Peninsula groups offer help to quit tobacco

In 2016, about 20 percent of Alaska adults identified as smokers, according to Alaska Department of Health and Social Services. On Thursday, local groups, in conjunction with American Cancer Society, are hoping that number will drop.


The Great American Smokeout, which takes place each year on the third Thursday of November, challenges smokers across the nation to start their tobacco-free journey. This year, specialized quit kits will be available at Bridges Community Resource Center in Soldotna and the Dena’ina Wellness Center in Kenai, to help any community member hoping to quit.

There are specialized kits for both chewing tobacco users and cigarette smokers, said Pamela Howard of the Peninsula Smokefree Partnership.

“The chewing tobacco quit kits acutally have some cinnamon toothpicks and mints in snuff cans, instead of tobacco,” Howard said. “And there is a lot of information.”

The biggest piece of information for those looking to quit is the Quit Line number at 1-800-QUITNOW, or 1-800-784-8869, Howard said, which is a state funded tobacco cessation program.

In 2016, the state reported that of the one in five Alaska adults who smoke, three out of five have tried to quit in the past 12 months.

“You can call the number looking for help for the day, or get 12 counseling calls a year,” Howard said.

The Alaska Tobaco Quit Line also offers free nicotine replacement therapy for up to eight weeks, no matter a smoker’s health insurance plan.

“So, that’s quite a savings,” Howard said.

The Quit Line is free to Alaskans and can be accessed through phone or online.

“They will talk to anybody that wants to quit,” Howard said. “And because marijuana has a smoke emitted, we also are talking about that, too.”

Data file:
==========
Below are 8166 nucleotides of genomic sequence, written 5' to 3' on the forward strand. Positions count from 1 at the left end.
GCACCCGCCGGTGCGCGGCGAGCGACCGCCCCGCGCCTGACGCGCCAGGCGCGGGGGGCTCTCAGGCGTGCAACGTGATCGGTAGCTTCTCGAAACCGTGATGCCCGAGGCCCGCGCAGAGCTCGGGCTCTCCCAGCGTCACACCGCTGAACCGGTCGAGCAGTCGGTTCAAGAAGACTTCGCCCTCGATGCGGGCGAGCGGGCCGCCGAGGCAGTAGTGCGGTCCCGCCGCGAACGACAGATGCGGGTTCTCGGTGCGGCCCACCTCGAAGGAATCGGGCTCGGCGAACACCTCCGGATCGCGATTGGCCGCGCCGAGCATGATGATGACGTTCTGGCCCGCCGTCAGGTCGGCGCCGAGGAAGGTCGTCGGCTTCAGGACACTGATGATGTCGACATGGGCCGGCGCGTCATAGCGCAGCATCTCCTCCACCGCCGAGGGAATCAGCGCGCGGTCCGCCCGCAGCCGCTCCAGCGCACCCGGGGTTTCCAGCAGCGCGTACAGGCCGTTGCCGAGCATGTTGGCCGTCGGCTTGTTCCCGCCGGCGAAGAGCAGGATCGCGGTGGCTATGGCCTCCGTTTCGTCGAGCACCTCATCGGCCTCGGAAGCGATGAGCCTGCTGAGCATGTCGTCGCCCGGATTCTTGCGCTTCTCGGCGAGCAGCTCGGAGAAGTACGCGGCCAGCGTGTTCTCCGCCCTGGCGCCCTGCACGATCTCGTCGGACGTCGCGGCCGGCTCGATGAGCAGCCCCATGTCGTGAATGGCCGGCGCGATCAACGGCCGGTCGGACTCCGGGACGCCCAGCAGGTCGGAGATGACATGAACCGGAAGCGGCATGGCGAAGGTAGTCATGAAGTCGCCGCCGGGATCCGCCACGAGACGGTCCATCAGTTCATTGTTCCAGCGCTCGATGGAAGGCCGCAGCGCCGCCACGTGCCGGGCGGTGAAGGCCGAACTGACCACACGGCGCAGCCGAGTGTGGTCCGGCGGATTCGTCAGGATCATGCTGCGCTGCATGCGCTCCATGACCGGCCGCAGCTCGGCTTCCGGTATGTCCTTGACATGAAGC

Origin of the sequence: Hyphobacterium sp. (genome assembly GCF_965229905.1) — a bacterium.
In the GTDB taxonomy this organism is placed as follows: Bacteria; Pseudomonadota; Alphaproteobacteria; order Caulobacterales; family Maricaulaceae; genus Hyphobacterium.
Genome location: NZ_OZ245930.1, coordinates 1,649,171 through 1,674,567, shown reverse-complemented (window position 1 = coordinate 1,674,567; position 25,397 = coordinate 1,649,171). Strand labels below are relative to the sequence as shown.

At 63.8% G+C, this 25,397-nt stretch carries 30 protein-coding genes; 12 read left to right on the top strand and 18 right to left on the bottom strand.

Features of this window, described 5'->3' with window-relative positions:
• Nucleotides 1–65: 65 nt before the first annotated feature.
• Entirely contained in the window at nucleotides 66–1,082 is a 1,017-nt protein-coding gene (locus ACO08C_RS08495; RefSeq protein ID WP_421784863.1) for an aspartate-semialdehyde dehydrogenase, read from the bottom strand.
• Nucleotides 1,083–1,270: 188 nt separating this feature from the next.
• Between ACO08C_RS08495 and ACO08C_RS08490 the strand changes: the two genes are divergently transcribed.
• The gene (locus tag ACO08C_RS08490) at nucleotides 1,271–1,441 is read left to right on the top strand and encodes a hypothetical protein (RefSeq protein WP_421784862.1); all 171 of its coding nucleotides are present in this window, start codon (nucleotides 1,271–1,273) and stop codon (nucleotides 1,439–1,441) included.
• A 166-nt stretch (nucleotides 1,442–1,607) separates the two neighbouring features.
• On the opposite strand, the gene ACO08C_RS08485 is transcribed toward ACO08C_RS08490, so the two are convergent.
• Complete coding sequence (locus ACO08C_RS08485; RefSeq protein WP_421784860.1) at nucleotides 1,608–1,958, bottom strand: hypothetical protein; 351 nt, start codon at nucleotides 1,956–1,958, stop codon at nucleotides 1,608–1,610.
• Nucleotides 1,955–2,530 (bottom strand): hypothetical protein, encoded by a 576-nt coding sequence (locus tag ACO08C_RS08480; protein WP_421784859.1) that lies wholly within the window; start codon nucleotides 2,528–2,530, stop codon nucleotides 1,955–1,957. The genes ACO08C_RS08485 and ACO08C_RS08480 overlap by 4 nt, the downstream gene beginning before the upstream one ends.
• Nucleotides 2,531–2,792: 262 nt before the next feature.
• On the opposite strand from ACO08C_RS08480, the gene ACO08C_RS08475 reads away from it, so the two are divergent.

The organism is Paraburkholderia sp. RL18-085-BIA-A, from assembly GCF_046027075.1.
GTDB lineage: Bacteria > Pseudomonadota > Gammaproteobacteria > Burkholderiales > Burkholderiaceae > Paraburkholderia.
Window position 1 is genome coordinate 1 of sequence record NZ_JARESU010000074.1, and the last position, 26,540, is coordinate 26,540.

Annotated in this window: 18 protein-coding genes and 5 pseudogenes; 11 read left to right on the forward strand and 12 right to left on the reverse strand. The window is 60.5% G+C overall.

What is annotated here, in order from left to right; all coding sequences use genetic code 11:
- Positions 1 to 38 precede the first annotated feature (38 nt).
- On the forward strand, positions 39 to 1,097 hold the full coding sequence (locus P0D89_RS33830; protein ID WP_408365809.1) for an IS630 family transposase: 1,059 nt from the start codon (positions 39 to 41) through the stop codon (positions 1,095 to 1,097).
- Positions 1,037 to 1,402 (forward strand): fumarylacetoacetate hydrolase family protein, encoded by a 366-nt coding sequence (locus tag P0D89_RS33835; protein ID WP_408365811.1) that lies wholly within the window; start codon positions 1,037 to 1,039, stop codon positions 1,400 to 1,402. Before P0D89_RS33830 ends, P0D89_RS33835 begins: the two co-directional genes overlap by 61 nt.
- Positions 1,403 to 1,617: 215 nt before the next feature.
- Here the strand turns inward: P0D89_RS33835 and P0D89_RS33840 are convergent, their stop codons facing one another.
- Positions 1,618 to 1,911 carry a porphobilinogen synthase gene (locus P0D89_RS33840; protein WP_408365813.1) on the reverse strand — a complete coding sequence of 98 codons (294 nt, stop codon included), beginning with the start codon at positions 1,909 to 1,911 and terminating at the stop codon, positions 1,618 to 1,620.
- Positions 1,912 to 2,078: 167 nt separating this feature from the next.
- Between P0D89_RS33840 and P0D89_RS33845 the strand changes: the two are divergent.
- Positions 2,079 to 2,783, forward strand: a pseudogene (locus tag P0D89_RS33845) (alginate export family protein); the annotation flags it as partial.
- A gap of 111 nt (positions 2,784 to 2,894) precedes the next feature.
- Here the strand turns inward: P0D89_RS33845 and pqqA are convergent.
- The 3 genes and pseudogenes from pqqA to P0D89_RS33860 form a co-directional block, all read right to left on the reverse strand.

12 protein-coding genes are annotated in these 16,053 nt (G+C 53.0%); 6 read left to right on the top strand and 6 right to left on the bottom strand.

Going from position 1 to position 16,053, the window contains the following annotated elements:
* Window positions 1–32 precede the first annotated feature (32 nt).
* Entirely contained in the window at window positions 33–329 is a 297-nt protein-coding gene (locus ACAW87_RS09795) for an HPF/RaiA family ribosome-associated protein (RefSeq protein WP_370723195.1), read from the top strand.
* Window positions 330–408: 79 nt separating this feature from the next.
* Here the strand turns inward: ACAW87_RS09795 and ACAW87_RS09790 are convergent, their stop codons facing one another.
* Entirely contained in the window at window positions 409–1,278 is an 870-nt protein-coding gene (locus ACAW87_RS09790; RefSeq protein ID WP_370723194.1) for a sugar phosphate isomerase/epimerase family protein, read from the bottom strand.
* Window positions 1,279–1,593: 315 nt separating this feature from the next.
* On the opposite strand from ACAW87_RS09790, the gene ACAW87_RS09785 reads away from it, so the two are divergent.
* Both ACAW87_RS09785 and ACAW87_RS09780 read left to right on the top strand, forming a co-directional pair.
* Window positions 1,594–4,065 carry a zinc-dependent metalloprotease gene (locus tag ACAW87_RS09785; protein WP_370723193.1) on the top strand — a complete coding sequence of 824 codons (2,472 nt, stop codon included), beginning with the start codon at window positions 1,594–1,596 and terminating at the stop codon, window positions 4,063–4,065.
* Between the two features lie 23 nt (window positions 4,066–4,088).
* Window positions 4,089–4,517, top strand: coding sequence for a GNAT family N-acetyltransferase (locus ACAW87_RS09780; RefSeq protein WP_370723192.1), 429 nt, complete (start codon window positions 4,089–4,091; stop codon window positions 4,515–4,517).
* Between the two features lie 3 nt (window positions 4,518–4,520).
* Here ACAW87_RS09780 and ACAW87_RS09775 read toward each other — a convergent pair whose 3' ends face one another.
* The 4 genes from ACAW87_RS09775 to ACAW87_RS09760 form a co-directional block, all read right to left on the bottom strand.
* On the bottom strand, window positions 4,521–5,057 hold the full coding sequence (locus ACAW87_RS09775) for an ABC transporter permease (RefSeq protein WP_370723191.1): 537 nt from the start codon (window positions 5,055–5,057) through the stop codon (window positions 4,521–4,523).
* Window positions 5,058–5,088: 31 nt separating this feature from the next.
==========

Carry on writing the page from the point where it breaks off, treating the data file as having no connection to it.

Although the Great American Smokeout is on Thursday, quit kits are available at Bridges now and at the Dena’ina Wellness Center year-round.

Since 1996, the year before Alaska increased the tobacco tax and two years before the state joined the Tobacco Master Settlement Agreement, smoking prevalence in Alaska has decreased from about 27 percent to just over 20 percent, which equtes to about 38,700 fewer adult smokers in 2014 according to the Department of Health and Social Services’ Tobacco Facts.

The state also found that Alaska Natives are more likely to be smokers than adults from any other race or ethnicity group.

“It is quite an issue here,” said Gavin Ivanoff, a wellness panel management assistant with the Kenaitze Tribe.

The tribe also offers a weekly support group at the wellness center on Tuesdays, where they pair arts and crafts with education on quitting to keep people’s hands busy.

“We’ll have a booth here for the Smokeout emphasizing the importance of quitting tobacco. We’ll have the free Quit Kits available out in the lobby, but we also emphasize tobacco cessation throughout the whole year.”

Reach Kat Sorensen at


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